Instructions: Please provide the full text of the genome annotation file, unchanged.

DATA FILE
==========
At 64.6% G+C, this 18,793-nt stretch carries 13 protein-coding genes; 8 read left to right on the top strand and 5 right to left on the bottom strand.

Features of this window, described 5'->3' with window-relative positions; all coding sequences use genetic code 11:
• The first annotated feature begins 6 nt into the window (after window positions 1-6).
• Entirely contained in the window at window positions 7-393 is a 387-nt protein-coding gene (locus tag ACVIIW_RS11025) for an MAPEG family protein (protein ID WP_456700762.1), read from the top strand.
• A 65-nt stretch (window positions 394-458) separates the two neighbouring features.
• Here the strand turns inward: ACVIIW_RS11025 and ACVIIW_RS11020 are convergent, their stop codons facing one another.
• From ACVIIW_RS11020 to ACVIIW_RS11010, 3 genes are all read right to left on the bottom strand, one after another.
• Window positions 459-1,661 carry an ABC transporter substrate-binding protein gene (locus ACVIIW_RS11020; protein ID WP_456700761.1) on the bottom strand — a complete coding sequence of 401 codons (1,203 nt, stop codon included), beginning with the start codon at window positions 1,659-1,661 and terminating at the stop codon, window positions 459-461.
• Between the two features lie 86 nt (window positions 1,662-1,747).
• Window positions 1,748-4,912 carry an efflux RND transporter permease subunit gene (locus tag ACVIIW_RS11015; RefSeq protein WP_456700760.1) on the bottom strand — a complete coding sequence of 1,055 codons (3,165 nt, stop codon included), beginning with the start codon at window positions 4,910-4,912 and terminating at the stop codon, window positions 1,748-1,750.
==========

At 64.6% G+C, this 18,793-nt stretch carries 13 protein-coding genes; 8 read left to right on the top strand and 5 right to left on the bottom strand.

Features of this window, described 5'->3' with window-relative positions; all coding sequences use genetic code 11:
• The first annotated feature begins 6 nt into the window (after window positions 1-6).
• Entirely contained in the window at window positions 7-393 is a 387-nt protein-coding gene (locus tag ACVIIW_RS11025) for an MAPEG family protein (protein ID WP_456700762.1), read from the top strand.
• A 65-nt stretch (window positions 394-458) separates the two neighbouring features.
• Here the strand turns inward: ACVIIW_RS11025 and ACVIIW_RS11020 are convergent, their stop codons facing one another.
• From ACVIIW_RS11020 to ACVIIW_RS11010, 3 genes are all read right to left on the bottom strand, one after another.
• Window positions 459-1,661 carry an ABC transporter substrate-binding protein gene (locus ACVIIW_RS11020; protein ID WP_456700761.1) on the bottom strand — a complete coding sequence of 401 codons (1,203 nt, stop codon included), beginning with the start codon at window positions 1,659-1,661 and terminating at the stop codon, window positions 459-461.
• Between the two features lie 86 nt (window positions 1,662-1,747).
• Window positions 1,748-4,912 carry an efflux RND transporter permease subunit gene (locus tag ACVIIW_RS11015; RefSeq protein WP_456700760.1) on the bottom strand — a complete coding sequence of 1,055 codons (3,165 nt, stop codon included), beginning with the start codon at window positions 4,910-4,912 and terminating at the stop codon, window positions 1,748-1,750.